In today’s politically charged times, Hindutva and non-Hindutva groups are bitterly opposed. Families, colleagues and friends spar over their ideologies in WhatsApp groups, on social media, on dining table conversations, at family gatherings and often fall apart, vowing not to speak to each other or see eye to eye. What starts with banter becomes ugly bickering in no time. By and by, or all of a sudden, relationships fray and often tear. This is today’s India.
Septuagenarian friends Gupteshwar Prasad and Shankar Kumar Agarwal have known each other since their college days in the late 1960s. They have not let the socio-economic and cultural barriers come in the way of their friendship. Until now. Prasad says, “Shiv and I built our friendship on common interests, but our different political views can ruin it in no time, and we have to be mindful to not let that happen. He criticises the government and party in power because his medium enterprise suffered during demonetisation. It was an economic mishap, but I strongly believe that the government did it in the national interest.”
Prasad, who lives in Jharkhand and Agarwal in Rajasthan, had joined Jan Sangh together while in college. Over time their diverging political views have taken their longstanding friendship almost to breaking point.
The chilling effect
Having a constructive political conversation without compromising a bond of friendship is difficult, and the duo is still figuring out how to do it. “We have survived almost everything, but surviving opposing political views seems to be the toughest. But it is not worth debating with a friend who doesn’t share my political opinions and it would be foolhardy to think that we can change each other’s political perspective in any way,” states Agarwal.
They no longer have those long phone conversations where they spoke without care and discussed and debated everything, including the nation’s politics. They keep it limited to each other’s health and general well-being almost daily, carefully steering away from anything remotely likely to spark a political debate. While Agarwal appreciates Prasad’s diverse opinions, he is saddened by the cloud over their friendship. “But if we constantly agreed with each other on everything, there would be no progress. Surrounding ourselves with a plurality of viewpoints adds to our thought process. It doesn’t mean we have to accept them all. But it will help us remain critical, have an open mind, and be humble,” adds Agarwal.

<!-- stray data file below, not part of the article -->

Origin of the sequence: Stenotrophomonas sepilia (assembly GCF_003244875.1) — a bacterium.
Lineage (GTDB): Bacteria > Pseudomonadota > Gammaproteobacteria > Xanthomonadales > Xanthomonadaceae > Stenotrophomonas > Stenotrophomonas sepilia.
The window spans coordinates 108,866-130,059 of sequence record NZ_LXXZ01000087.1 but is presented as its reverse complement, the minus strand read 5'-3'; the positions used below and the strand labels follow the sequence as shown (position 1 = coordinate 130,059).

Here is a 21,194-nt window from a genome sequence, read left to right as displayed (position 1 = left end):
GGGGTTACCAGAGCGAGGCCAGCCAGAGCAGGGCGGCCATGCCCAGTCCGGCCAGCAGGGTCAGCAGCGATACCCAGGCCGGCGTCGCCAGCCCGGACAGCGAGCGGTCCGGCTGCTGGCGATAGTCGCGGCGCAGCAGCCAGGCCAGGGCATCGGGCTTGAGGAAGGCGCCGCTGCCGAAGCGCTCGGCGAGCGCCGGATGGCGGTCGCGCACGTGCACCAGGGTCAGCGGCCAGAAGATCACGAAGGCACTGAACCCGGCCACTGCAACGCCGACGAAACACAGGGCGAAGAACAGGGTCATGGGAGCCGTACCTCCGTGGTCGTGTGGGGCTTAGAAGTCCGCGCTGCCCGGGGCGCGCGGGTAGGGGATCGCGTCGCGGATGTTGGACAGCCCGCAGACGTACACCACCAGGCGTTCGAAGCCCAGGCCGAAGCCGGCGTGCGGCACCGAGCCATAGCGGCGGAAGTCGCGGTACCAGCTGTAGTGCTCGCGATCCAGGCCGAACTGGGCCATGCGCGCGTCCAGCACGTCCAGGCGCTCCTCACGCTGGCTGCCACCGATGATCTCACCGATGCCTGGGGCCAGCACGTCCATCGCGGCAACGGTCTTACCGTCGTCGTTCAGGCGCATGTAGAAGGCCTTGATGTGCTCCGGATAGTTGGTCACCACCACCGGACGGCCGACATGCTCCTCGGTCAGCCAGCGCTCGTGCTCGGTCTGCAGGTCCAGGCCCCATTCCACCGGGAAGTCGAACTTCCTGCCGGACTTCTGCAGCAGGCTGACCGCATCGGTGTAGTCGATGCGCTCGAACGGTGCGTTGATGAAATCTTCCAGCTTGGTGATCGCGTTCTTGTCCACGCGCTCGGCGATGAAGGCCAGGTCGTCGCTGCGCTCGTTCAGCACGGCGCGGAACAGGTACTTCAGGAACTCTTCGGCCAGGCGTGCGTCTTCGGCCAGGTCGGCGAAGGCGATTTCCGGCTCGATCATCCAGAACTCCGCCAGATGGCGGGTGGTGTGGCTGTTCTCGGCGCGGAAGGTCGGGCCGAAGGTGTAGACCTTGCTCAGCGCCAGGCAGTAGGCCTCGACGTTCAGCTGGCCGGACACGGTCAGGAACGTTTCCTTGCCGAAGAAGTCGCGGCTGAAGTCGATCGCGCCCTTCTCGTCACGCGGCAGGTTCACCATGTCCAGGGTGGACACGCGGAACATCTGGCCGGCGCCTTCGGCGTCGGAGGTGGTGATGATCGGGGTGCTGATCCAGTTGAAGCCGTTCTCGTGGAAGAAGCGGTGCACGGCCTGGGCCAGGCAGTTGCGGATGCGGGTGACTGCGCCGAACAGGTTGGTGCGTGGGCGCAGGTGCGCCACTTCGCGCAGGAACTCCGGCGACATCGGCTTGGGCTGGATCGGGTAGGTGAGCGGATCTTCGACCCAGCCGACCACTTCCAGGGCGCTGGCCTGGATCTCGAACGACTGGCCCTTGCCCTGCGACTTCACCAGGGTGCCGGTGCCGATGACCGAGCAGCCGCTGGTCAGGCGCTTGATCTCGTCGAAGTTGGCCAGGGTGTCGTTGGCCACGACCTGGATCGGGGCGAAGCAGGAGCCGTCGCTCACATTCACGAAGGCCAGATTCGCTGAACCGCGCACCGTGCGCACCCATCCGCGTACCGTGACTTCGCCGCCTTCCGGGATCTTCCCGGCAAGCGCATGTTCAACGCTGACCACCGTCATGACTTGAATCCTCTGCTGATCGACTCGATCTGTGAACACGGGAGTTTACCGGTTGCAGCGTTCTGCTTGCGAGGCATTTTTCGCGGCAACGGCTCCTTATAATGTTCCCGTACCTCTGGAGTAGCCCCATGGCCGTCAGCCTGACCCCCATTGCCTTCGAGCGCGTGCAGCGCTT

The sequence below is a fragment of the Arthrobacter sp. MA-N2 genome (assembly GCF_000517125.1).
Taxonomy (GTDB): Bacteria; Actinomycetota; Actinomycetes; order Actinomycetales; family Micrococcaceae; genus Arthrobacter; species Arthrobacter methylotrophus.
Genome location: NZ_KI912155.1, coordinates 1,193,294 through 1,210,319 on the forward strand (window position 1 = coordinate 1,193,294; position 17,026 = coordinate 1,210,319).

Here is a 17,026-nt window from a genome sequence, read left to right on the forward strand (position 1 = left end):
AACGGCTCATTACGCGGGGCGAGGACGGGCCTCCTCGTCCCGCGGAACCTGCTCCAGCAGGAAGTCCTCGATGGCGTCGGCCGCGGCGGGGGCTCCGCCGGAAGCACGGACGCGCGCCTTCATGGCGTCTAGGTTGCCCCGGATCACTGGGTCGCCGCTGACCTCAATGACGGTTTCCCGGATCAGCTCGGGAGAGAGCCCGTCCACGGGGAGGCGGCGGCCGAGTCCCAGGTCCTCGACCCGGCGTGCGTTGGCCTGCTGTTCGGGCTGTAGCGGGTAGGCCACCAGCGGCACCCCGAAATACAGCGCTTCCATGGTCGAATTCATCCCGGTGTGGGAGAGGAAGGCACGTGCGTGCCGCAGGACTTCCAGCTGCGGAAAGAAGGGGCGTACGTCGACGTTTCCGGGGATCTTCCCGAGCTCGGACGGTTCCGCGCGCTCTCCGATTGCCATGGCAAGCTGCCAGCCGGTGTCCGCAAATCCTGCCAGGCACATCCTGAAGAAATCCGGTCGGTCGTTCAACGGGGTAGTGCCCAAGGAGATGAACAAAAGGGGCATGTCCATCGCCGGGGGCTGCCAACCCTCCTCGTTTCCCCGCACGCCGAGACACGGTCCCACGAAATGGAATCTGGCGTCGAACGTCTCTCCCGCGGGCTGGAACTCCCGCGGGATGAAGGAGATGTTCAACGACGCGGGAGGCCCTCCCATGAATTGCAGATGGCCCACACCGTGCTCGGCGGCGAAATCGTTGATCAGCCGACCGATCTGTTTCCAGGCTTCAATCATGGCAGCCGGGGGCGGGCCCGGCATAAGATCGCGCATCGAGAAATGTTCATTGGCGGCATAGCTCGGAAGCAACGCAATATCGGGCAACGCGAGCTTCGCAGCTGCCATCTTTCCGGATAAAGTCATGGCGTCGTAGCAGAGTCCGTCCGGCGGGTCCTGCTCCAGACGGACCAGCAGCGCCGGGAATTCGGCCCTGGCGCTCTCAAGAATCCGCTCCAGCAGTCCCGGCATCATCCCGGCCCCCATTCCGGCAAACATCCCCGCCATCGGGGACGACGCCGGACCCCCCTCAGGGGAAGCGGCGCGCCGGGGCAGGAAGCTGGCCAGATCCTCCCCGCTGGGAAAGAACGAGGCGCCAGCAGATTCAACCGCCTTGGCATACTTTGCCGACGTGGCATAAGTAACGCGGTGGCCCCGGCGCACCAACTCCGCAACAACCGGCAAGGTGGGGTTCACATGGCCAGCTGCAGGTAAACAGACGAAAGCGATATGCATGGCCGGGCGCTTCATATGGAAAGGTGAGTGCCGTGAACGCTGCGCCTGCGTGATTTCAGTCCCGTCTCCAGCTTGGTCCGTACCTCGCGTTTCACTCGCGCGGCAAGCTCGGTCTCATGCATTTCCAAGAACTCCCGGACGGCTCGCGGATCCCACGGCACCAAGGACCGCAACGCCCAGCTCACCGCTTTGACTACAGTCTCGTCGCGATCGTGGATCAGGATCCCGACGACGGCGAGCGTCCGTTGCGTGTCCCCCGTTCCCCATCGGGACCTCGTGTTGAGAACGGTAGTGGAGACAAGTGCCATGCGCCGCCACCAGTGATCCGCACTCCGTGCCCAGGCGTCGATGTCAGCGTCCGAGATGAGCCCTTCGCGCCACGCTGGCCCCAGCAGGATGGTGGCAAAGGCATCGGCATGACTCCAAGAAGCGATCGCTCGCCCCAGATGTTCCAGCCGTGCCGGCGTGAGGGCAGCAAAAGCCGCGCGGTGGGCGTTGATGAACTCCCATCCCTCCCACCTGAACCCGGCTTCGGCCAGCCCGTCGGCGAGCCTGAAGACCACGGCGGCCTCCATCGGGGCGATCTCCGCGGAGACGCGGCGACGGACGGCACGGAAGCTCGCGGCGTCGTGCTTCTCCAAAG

The political divide
Tech consultant Amit Verma has been lucky enough to be surrounded by politically like-minded people, be it at home with family, friends, neighbours and even at the office, with zero political conflict. “I might know just five such people personally. Whatever little I have seen is on my social media handles or my school and college WhatsApp groups where people pick up a fight based on their likes or dislikes for the party in power, which is quite an insignificant number,” Verma adds.
He values those “five people” and the bonds he shares with them. So, he avoids verbal confrontations with them online or offline, because “it is least helpful to the cause of nation-building. Instead, I either remain silent or politely nod and go along with them to avoid possible conflict,” he says.
Living with differences
Bhavna, media professional and founder, Artist Adda, has lived in Delhi all her life, and is one amongst those who are frustrated and furious at how the nation’s bitter political divide has taken a toll on relationships.
“Given the current state of affairs and being a liberal, I do have to struggle to keep my relations with those blindly following and approving the right-wing politics of this country. Especially when it comes to family members close to me, I choose the safe path of agreeing to disagree. A couple of more elderly ones are far more rigid in their views, so there’s no point in correcting them. I do disregard their baseless WhatsApp forwards and trash it immediately on the family group chats,” she says.
Bhavna has let go of a few “good friends” after seeing their true political colours. “I don’t regret that at all. Thankfully, I am still surrounded by my tribe. Those who see empathy and kindness as important human values to survive and thrive,” she says.
Veteran advertising professional Jameel Gulrays says, “Both religion and politics are the opiate of the people. Both work as drugs that can dumb the mind and make people believe that these two alone can guarantee the future vitality of our nation. They divide people, and yet, we still find ourselves taking the opium every day, hoping that somehow it can do wonders for us and the country.”
In reality, Gulrays adds, a combination of these two drugs is lethal. “In our country, it is this combination which could destroy us. I have a simple solution, I plainly refuse to discuss these two topics,” he says, on dealing with people with political differences.
Prasad believes that saying less and hearing more in such volatile matters has huge benefits that most people miss. “We are bound to encounter people who come with different views and opinions on political matters, and we should not be flattening people or shunning them based on that alone. We should try to listen more and understand more, and try less to convince or win them over,” says Prasad.
Anand suggests certain points on an imaginary checklist that he follows before initiating politically charged argumentative conversations, if at all. One of them is being mindful of boundaries. “I never argue with a person, but argue on the spoken thought and try not to stereotype,” he says.
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